While the U.S. News rankings still loom large among colleges that try anything to improve their position — just see the recent controversy at Mount St. Mary’s University — there are signs that the list is beginning to show its age in an era of changing consumer behavior about picking colleges.
For one, according to an annual survey of college freshmen across the country by UCLA researchers, just 18 percent of students said magazine rankings were important in influencing their final college selection. Rankings didn’t even break the top 10 among the factors students said were important.
The second reason the U.S. News rankings are in trouble is that several new tools and sets of rankings have emerged in recent years that are simply better, including Money magazine, the Economist, the federal government’s College Scorecard, and LinkedIn. They all attempt to do what U.S. News has largely failed to do: measure what actually happens to students after graduation — their jobs and salaries and their level of debt. In other words, they are trying to be Consumer Reports for higher education.
. . . .
Continue reading here.
The Wisconsin Law Review on the relationship between experiential learning opportunities in law school and employment outcomes
The latest issue of the Wisconsin Law Review has three articles that readers of this blog will be interested in concerning the debate about whether adding clinics and other experiential learning opportunities to the law school curriculum leads to improved employment outcomes for students. The issue first came to the fore when Professor Jason Yackee (Wisc.) posted a draft of his article to SSRN last year in which he argued that there's no empirical support establishing a relationship between the two which touched off considerable debate and discussion in the legal blogosphere (here, here, here, here and here). You can read Professor Yackee's published article below along with two responses including one by former CLEA President Professor Robert Kuehn.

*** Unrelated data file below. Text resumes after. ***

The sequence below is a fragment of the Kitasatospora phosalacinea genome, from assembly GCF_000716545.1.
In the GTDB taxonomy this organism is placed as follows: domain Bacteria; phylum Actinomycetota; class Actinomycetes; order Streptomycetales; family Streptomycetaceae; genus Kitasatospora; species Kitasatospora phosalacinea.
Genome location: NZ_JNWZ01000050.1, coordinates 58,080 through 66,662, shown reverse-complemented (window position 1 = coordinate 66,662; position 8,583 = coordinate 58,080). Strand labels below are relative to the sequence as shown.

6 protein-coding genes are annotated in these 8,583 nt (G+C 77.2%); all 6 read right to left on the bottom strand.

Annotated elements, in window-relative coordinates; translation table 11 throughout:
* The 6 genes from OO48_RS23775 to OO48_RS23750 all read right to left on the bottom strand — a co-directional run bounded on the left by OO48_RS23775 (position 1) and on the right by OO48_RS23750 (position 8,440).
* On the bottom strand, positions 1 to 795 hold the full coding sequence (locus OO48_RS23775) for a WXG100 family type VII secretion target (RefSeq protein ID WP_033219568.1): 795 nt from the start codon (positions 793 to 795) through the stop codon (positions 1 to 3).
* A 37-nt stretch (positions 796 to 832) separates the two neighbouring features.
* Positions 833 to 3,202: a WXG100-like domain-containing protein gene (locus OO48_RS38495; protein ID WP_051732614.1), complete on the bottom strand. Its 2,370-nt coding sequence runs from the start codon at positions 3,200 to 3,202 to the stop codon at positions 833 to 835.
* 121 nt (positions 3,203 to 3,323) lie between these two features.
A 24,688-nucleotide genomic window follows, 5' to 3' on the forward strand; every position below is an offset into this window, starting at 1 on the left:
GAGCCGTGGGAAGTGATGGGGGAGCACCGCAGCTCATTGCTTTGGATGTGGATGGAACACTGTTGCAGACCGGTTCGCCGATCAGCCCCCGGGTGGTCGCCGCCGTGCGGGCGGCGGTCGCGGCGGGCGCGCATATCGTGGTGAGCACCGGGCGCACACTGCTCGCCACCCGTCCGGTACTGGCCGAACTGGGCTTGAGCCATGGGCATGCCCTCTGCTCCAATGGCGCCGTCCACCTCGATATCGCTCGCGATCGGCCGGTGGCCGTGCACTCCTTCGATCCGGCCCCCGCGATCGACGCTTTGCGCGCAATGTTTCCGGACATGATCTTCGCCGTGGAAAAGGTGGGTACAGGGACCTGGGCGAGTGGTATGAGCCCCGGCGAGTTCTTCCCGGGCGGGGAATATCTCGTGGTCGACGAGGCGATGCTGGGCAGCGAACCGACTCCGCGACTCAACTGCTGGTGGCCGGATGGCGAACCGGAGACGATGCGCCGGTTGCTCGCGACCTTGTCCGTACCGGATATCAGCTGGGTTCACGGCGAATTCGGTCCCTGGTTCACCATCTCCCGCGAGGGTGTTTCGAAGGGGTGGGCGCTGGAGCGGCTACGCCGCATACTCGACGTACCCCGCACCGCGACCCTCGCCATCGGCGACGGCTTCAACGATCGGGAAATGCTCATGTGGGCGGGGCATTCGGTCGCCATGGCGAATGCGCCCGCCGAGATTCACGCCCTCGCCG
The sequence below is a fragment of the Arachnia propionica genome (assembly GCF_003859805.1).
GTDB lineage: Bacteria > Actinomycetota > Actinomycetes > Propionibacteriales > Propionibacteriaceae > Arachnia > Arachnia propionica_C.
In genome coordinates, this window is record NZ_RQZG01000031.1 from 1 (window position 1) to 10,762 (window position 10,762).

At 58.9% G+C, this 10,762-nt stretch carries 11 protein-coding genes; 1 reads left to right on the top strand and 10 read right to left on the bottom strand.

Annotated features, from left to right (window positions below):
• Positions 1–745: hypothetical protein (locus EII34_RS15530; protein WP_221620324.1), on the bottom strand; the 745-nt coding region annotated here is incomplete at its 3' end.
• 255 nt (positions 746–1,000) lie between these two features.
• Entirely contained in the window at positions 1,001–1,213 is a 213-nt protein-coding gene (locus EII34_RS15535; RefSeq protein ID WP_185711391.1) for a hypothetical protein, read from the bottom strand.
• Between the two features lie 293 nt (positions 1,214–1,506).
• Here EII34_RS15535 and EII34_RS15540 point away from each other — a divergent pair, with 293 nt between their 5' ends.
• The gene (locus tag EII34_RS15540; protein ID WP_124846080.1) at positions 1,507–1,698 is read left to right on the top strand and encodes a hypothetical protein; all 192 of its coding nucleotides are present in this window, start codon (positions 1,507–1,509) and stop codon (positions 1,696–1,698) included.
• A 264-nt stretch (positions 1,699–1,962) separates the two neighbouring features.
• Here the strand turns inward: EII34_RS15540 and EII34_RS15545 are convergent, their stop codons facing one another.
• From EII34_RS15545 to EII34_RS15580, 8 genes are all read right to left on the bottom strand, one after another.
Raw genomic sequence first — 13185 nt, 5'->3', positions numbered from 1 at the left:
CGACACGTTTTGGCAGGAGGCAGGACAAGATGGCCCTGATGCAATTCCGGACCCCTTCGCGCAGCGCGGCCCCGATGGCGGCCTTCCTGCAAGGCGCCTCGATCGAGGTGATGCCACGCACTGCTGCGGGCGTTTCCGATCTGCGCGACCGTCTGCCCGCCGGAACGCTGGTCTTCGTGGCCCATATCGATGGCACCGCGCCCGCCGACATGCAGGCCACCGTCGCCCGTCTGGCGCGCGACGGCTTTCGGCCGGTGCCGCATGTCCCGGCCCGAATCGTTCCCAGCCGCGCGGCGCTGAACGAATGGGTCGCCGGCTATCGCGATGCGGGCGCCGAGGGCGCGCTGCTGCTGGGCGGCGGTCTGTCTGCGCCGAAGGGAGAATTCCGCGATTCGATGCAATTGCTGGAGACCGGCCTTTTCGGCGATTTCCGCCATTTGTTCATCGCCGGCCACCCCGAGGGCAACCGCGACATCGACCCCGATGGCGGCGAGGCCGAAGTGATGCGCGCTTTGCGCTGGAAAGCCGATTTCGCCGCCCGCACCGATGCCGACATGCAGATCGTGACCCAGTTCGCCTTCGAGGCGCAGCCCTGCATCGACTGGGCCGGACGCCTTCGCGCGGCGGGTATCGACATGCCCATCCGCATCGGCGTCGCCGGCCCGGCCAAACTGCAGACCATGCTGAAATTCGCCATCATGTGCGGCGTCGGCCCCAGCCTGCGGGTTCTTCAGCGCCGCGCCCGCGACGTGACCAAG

Jason W. Yackee, Does Experiential Learning Improve JD Employment Outcomes? 2015 Wis. L. Rev. 601 (and here on SSRN).
Keith Findley, Assessing Experiential Legal Education: A Response to Professor Yackee 2015 Wis. L. Rev. 627 (and here on SSRN).
Robert R. Kuehn, Measuring Clinical Legal Education's Employment Outcomes 2015 Wis. L. Rev. 645 (and here on SSRN).
Friday, February 5, 2016
Volume 1, No.2 (Fall 2015) is now out (here). It offers articles on incubator and residency programs. Here is the table of contents: